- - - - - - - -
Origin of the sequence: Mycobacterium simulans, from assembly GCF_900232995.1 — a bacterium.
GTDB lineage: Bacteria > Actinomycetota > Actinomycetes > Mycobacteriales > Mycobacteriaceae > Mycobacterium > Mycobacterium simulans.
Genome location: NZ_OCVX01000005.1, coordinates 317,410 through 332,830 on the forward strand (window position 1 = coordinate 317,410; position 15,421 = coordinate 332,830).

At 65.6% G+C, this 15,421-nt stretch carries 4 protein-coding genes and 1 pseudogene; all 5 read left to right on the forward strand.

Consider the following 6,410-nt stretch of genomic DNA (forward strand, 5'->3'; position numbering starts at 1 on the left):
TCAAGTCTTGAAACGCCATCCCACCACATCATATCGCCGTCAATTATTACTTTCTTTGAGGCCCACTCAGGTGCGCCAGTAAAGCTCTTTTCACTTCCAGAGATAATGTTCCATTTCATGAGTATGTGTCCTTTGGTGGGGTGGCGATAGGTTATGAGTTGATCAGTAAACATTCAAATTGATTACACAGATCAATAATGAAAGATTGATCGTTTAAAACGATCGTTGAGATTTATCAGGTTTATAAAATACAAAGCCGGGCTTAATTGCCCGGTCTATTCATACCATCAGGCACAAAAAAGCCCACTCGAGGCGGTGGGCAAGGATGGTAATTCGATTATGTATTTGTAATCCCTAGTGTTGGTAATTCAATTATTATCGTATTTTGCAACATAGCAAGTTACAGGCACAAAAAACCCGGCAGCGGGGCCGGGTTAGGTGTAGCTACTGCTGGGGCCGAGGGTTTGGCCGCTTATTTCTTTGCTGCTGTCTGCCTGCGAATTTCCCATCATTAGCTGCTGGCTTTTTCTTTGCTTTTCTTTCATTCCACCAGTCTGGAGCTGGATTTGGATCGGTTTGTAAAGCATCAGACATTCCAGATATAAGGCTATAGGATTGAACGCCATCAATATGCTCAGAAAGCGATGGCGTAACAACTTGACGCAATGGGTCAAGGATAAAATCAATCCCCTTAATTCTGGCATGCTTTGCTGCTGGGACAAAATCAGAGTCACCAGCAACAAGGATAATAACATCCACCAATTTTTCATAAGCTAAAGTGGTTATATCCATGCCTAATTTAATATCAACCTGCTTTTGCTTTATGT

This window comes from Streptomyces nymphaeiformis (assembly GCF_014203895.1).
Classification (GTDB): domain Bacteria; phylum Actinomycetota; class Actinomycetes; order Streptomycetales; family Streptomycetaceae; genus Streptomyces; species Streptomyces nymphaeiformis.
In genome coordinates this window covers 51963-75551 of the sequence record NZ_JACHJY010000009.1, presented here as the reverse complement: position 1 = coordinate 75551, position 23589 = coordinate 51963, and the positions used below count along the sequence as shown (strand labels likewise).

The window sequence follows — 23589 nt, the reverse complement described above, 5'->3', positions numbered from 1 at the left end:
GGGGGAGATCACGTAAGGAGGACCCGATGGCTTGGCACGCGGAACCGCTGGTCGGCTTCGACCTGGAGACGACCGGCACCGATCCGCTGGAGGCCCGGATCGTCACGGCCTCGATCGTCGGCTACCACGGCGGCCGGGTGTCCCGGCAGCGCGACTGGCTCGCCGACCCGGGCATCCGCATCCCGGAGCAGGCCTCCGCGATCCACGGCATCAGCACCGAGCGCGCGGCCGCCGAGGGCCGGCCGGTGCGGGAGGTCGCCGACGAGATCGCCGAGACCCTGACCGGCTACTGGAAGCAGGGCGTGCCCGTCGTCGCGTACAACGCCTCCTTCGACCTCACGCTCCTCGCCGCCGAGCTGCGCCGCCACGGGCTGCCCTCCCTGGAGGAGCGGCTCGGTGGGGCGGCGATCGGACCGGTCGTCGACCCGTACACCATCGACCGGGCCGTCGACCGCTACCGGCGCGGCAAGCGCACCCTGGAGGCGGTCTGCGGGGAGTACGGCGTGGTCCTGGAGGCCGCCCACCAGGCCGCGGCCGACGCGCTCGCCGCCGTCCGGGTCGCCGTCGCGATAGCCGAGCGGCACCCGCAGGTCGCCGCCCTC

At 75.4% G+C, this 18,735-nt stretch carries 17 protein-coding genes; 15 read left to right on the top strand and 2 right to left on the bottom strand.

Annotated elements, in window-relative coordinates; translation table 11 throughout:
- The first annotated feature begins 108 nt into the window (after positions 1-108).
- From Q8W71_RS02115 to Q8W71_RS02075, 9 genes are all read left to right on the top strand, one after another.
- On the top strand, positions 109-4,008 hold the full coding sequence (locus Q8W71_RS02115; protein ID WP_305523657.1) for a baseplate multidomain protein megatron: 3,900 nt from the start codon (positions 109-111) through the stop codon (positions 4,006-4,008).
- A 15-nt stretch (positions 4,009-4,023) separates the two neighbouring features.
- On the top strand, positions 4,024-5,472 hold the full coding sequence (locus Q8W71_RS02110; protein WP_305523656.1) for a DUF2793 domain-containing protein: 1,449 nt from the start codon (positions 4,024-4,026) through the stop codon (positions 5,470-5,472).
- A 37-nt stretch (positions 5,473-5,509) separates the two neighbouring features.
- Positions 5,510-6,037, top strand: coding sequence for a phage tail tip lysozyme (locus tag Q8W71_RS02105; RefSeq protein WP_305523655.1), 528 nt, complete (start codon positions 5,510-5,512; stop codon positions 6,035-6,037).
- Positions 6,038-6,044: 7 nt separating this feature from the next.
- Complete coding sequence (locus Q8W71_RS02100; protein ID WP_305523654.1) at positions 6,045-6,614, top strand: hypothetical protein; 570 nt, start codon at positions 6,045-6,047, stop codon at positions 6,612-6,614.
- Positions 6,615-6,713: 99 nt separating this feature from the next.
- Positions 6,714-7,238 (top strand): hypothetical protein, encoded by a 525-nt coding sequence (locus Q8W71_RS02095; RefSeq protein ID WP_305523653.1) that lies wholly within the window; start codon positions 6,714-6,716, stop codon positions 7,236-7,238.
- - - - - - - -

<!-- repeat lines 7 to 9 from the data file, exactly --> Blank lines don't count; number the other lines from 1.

This window comes from Streptomyces nymphaeiformis (assembly GCF_014203895.1).
Classification (GTDB): domain Bacteria; phylum Actinomycetota; class Actinomycetes; order Streptomycetales; family Streptomycetaceae; genus Streptomyces; species Streptomyces nymphaeiformis.
In genome coordinates this window covers 51963-75551 of the sequence record NZ_JACHJY010000009.1, presented here as the reverse complement: position 1 = coordinate 75551, position 23589 = coordinate 51963, and the positions used below count along the sequence as shown (strand labels likewise).